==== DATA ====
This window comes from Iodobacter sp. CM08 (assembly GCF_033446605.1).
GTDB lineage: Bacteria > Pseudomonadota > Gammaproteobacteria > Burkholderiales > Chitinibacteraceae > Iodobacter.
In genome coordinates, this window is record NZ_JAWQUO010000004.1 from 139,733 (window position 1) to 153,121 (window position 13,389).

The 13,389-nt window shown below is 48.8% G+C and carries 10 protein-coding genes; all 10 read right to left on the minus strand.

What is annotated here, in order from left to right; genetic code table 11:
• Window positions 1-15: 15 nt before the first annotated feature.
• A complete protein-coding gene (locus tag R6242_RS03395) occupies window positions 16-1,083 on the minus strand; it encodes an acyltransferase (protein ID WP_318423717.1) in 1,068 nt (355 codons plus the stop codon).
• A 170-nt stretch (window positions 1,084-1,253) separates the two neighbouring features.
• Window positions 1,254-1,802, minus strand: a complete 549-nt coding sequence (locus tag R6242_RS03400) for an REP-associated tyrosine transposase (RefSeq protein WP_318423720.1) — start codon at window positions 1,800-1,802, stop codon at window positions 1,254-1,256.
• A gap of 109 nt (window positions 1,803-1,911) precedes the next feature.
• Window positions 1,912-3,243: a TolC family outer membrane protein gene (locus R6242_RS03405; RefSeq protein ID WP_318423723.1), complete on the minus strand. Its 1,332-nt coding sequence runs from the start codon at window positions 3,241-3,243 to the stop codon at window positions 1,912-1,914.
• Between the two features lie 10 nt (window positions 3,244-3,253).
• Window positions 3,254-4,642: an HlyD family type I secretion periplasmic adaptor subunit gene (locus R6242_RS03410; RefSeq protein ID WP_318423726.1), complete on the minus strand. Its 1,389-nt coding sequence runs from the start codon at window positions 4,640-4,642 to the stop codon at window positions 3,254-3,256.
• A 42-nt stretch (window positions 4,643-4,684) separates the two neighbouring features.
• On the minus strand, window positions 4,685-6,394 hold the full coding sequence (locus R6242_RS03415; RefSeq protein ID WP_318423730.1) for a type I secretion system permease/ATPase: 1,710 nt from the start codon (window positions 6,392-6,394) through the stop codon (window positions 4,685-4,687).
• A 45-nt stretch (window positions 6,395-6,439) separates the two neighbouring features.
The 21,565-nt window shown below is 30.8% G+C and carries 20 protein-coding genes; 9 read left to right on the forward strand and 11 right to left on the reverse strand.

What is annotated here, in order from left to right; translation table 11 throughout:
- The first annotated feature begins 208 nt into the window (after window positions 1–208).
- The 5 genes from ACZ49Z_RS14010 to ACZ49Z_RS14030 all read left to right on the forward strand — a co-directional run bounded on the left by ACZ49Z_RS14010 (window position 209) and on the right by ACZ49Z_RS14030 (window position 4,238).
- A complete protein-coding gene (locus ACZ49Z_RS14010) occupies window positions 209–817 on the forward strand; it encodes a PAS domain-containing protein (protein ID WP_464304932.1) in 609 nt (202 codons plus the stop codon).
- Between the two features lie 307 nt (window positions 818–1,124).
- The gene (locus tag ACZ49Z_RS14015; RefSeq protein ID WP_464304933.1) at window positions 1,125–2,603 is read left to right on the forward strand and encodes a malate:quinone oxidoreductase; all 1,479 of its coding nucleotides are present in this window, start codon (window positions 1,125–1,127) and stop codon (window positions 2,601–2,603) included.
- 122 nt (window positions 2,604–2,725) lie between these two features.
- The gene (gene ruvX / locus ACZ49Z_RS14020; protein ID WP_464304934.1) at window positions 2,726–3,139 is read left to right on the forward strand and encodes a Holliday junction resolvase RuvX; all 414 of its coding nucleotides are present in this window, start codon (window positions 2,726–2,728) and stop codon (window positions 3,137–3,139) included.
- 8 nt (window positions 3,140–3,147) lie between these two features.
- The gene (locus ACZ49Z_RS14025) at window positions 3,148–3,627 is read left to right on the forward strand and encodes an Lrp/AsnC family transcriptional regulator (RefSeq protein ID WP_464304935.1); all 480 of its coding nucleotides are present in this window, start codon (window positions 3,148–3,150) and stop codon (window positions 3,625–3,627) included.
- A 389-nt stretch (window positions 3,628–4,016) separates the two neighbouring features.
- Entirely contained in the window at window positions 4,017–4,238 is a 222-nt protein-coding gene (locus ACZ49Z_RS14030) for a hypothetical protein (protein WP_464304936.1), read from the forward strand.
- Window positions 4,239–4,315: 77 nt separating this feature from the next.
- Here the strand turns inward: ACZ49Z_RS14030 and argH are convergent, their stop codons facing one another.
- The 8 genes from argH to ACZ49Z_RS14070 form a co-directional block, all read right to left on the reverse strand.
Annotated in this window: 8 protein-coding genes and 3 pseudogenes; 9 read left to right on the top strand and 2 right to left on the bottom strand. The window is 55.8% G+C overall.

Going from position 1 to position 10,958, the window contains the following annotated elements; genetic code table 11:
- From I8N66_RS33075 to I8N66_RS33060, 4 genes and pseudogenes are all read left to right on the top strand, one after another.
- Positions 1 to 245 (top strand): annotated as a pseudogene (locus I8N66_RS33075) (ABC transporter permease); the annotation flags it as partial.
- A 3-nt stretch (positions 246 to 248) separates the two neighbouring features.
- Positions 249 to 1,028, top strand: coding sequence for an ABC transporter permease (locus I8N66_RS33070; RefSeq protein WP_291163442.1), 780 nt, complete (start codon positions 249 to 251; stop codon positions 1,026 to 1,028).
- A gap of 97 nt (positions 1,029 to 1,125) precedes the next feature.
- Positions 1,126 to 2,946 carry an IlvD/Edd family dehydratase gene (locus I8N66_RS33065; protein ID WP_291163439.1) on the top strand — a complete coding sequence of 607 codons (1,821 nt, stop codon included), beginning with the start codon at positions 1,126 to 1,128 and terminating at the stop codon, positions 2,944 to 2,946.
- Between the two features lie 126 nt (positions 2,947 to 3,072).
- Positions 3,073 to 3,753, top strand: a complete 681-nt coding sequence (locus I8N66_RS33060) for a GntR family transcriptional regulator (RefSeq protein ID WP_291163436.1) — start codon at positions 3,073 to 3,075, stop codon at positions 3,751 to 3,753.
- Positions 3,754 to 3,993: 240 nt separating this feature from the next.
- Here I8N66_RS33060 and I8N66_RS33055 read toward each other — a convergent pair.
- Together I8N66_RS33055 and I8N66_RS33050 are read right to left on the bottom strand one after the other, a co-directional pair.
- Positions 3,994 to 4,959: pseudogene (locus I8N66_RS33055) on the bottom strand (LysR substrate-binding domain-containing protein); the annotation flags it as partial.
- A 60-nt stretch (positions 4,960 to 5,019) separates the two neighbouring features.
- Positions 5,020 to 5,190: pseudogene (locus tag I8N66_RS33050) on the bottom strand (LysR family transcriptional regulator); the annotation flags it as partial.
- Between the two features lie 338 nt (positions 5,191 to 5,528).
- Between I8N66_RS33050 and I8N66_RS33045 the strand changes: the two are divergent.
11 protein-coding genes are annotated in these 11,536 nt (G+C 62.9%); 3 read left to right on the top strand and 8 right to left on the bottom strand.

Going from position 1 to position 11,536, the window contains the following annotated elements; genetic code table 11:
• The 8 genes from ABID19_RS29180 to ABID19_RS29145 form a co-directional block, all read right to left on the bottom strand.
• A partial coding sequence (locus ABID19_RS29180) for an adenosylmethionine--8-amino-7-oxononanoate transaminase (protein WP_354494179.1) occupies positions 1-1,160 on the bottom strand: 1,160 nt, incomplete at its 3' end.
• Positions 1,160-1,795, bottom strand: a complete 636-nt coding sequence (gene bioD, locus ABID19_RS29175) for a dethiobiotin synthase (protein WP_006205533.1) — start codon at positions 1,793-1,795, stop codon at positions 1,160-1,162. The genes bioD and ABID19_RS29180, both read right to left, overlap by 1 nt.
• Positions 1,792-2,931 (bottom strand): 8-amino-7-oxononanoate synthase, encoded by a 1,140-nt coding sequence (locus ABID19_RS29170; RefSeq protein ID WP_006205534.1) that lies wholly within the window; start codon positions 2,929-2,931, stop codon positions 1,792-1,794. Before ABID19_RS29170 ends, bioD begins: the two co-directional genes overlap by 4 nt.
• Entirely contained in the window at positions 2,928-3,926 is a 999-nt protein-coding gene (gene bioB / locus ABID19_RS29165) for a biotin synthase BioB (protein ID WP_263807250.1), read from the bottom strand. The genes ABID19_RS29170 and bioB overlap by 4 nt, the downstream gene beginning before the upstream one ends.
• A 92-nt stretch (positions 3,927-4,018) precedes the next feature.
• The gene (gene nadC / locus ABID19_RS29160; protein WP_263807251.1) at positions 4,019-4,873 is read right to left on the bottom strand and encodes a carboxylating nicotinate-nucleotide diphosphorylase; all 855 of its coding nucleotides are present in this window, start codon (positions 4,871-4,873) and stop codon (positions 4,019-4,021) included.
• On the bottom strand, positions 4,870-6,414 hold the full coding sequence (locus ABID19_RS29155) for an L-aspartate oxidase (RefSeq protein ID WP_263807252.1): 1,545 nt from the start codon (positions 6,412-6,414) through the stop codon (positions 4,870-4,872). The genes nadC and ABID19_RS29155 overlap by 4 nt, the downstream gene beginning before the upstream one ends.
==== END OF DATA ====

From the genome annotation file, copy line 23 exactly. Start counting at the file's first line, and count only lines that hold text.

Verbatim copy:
- The gene (locus tag ACZ49Z_RS14015; RefSeq protein ID WP_464304933.1) at window positions 1,125–2,603 is read left to right on the forward strand and encodes a malate:quinone oxidoreductase; all 1,479 of its coding nucleotides are present in this window, start codon (window positions 1,125–1,127) and stop codon (window positions 2,601–2,603) included.